It was no surprise that after Forgetting Sarah Marshall, Kristen Bell opted to stick with romantic comedies. She wasn't the film's prime comedic relief, but her performance proved that she's got the chops not only to provide a good laugh, but to create a genuine character as well. The problem is, by sticking with the genre, she wound up with junk like Couples Retreat and today's new DVD/Blu-ray release, When in Rome.
Couples Retreat was one thing; she got the opportunity to star alongside Jason Bateman, Vince Vaughn, Jon Favreau, Malin Akerman, Kristin Davis and Faizon Love. If she was looking to network, to sign on for a guaranteed hit or just get some face time alongside a talented bunch, this was it. What was her excuse when it came to When in Rome? Okay, Josh Duhamel is quite good looking, but surprisingly, that's not all that counts when it comes to romance.
Katherine Heigl and Jennifer Aniston might be stuck playing the same lady in a relationship crisis for the rest of their careers, but Bell is not. The talent is there, she's just got to find better reasons to put it to use. She needs to leave the formulaic romcoms to those doomed to the genre's dredges for eternity, and move on to something she can make memorable. There's no harm in staying in the land of love, but at least test the waters and explore the vast amount of more unconventional relationships out there. Why not give one of these a shot?
1. Eternal Sunshine of the Spotless Mind
The relationship between Joel and Clementine (Jim Carrey and Kate Winslet) is as atypical as they come to begin with, and then comes the memory erasure. What feels like the onset of the relationship is actually far more ripened than first assumed. In Bell's case, the complexity of the material would hold no bearing. Winslet is a fantastic actress but there's no reason Bell couldn't get the job done just as well. The film's appeal comes from the script and subject matter, but its power comes from the naturalness of the performances and being natural on screen is something that, well, comes naturally to Bell.
2. True Romance
Romantic comedy couples are assumed to really love each other, but is a passion so strong they'd do absolutely anything for one another? No Kristen, spending a week on Eden West doesn't count. I'm talking more along the lines of taking a serious beating from James Gandolfini like Alabama (Patricia Arquette) does for Clarence (Christian Slater) to ensure they can live happily ever after with their drug money in Mexico. We've got to see Bell do something more daring than jumping in a Roman fountain and snatching up coins if we're going to believe the love is real.
3. Léon: The Professional
Bell is clearly too old to play Léon's (Jean Reno) Mathilda (Natalie Portman), but she can and should keep an eye out for a piece with a similar dynamic. When Léon reluctantly takes Mathilda in after her entire family is murdered, a relationship develops that's as far from truism as they come. There's a hint of a father/daughter feeling, however, an underlying sexual tension always exists. Then there's the fact that Mathilda is his hitman, or hitgirl, in training.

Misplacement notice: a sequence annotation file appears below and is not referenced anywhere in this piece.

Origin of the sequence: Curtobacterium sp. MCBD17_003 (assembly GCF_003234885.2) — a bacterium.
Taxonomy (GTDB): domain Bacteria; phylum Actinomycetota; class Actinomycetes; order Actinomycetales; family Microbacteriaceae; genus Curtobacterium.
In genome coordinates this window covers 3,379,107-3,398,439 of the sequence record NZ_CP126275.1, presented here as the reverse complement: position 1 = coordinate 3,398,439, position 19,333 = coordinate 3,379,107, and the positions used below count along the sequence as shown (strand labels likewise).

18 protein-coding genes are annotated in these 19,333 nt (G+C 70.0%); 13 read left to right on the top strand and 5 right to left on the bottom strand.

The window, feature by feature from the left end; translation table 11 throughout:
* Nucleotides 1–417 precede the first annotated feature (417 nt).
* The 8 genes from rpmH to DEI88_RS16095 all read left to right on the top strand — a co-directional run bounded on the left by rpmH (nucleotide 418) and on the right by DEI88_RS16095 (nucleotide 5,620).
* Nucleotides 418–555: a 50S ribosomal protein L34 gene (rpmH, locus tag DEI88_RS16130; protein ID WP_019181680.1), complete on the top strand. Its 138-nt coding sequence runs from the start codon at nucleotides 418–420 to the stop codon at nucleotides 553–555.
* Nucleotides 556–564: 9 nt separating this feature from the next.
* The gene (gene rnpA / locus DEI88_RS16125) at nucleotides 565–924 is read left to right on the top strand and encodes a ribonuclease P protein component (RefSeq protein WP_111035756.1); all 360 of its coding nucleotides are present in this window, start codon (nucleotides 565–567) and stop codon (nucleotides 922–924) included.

4. Hard Candy
Think Ellen Page is only capable of delivering Diablo Cody-like snarky remarks? Then you've never seen Hard Candy. Page is Hayley, a young girl who meets her Internet fling, the much older Jeff (Patrick Wilson), and eventually accompanies him back to his house. Hayley may seem small and harmless as compared to her new boy toy, but before long, she becomes something far more terrifying than any horror slasher. A daring and disturbing piece like this could do wonders for Bell. Of course it might be off-putting to those who idolize her voice performance on Gossip Girl, but if done right, playing someone with a dangerously twisted sense of a relationship could have profound results.
5. Paper Heart
Here's something that could be a good first baby step for Bell. Ultimately, Paper Heart is a romantic comedy, but add on the mockumentary element and the piece's heartfelt turn for the dramatic, and it turns out to be something wholly different and something we rarely ever see. Not only does the relationship between Charlyne Yi and Michael Cera develop in a seemingly real manner, but it comes crashing down realitistically as well. Developing a mockumentary relationship would be the perfect way for Bell to separate herself from the cartoonish romances in mainstream comedies. If Pauly Shore can pull it off in Adopted, Bell should have no problem with the format.
Not ready to take the leap into portraying a more serious relationship? Why not ditch the visuals and just focus on the vocals in an animated movie? Or, if Bell is really freaked to take the plunge, opt for a character with a minimal vocabulary, like EVE. It may sound as though I'm merely poking fun at WALL-E and EVE's connection, but I'm actually highlighting a lesson necessary for Bell to learn; romances aren't always about the romantic setting, chic clothing or even sappy speeches. Sometimes you've got to strip off all of those bells and whistles to make the bond feel real.
In romantic comedy land, it's almost always about two parties sharing a mutual affection for one another. In Forgetting Sarah Marshall's case, our hero, Peter Bretter (Jason Segel), gets dumped by the supposed girl of his dreams only to find the real girl of his dreams, so it still falls under the same umbrella. Anyway, why not go the Lydia Deetz and Beetlejuice (Winona Ryder and Michael Keaton) route? Spice up the dynamic by having one half demand a relationship when the other isn't interested. And, of course, making one of those individuals a mischievous being from the underworld spices things up quite nicely. Bell's job would be simple; go Goth and let her crazy other half be the main attraction.